Oh, and sorry for not having any examples built into the post – WordPress.com doesn’t like having custom JavaScript in posts.

The changing face of “Analysis”

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Here’s something I started to write a few months ago, but never got around to finish it off.

Neil Charles over at Wallpapering Fog has just written an excellent post about the growing importance of R and Tableau to the modern day analyst. Although not as old in the tooth as Neil (sorry Neil), even in the last 5 years, there has been a definite movement towards a much wider skill set for everyday analysis, at least within marketing.

The days of only using the likes of SPSS, SAS and Excel are long gone as the need to make work more repeatable, scalable and downright flexible. Today’s analyst needs to be comfortable getting hold of new datasources that don’t necessarily sit in an excel file or in tabular form, manipulating it, using a statistical technique that they didn’t necessarily learn at university and then visualising the results (maybe on a map or a small multiples plot).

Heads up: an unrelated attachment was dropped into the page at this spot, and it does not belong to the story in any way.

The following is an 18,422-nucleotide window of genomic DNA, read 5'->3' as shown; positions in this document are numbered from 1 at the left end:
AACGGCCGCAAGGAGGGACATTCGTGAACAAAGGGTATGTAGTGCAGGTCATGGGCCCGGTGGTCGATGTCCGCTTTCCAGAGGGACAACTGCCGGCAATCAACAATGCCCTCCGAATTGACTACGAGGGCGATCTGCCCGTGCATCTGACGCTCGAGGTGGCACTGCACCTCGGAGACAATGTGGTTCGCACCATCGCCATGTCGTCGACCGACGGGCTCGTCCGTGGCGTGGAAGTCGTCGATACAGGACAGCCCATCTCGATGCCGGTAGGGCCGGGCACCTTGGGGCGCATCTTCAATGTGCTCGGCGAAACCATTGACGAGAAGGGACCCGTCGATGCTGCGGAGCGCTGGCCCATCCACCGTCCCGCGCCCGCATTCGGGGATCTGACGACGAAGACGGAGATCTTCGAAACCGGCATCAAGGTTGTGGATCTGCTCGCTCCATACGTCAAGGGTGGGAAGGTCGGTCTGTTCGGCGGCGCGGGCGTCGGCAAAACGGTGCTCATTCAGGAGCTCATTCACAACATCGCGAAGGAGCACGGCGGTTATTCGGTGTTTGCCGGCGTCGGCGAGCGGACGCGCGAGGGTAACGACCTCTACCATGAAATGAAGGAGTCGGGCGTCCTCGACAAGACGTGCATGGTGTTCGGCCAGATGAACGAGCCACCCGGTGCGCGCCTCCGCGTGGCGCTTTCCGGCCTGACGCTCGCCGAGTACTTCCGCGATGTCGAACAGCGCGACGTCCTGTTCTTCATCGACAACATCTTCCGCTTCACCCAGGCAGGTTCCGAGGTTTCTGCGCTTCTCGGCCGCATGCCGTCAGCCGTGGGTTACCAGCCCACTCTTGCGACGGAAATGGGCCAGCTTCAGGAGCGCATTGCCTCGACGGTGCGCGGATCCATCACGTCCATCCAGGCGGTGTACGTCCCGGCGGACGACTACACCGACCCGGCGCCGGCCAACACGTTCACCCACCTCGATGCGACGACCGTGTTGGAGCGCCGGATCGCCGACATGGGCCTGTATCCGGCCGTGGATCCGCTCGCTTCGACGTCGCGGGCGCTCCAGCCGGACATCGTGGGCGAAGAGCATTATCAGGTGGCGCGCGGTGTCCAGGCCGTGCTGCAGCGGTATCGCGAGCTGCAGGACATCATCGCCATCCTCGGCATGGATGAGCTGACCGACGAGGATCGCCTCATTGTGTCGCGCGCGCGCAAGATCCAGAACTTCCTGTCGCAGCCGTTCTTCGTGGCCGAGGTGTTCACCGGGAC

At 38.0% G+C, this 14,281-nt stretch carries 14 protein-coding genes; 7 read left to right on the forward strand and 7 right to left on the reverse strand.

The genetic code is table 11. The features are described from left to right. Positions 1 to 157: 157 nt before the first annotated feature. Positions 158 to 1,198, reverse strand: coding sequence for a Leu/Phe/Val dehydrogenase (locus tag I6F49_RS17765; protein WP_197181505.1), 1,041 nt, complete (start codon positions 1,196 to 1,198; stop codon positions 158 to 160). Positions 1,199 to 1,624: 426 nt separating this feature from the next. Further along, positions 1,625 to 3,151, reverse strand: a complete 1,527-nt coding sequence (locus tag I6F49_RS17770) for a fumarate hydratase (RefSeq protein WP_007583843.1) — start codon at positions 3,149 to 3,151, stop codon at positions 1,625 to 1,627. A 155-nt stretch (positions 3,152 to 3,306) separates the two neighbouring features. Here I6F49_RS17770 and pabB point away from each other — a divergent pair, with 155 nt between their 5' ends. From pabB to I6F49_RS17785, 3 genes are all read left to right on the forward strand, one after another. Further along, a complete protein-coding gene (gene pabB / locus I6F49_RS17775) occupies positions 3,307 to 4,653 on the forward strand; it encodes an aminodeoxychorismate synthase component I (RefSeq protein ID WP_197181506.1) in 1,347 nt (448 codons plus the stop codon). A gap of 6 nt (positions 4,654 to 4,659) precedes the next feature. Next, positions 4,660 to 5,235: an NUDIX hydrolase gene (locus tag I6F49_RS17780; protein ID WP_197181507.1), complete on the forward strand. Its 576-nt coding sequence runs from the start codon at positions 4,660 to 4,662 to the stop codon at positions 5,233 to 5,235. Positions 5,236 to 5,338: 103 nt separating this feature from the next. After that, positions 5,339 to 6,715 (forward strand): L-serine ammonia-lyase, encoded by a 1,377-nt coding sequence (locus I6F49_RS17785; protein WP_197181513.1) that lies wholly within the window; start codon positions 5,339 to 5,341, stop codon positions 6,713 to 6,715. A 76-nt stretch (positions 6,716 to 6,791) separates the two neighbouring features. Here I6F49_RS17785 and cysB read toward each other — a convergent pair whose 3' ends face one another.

Drawing on Neil’s post, I thought I would add my tuppence worth on some of the themes he mentions.

New Languages to learn

I’ve been a fan of R for the last 3 years, enjoying its power and flexibility throughout the analysis process and allowing for much greater repeatability. The sheer number of packages that exist for it have massively levelled the playing field between academia and industry now.

To put it bluntly, there are datasets that I wouldn’t be able to access and visualise if I was just using Excel, a similar sentiment to that by the guys behind Processing. SAS is a bit better from what I understand, but still very limited (this might well be why it’s dropped out of the top 50 programming languages).

James Cheshire over at SpatialAnalysis has shown what is possible with visualising data using ggplot2. Even five years ago this would have been the preserve of expensive GIS software which would have been available to a small group of people.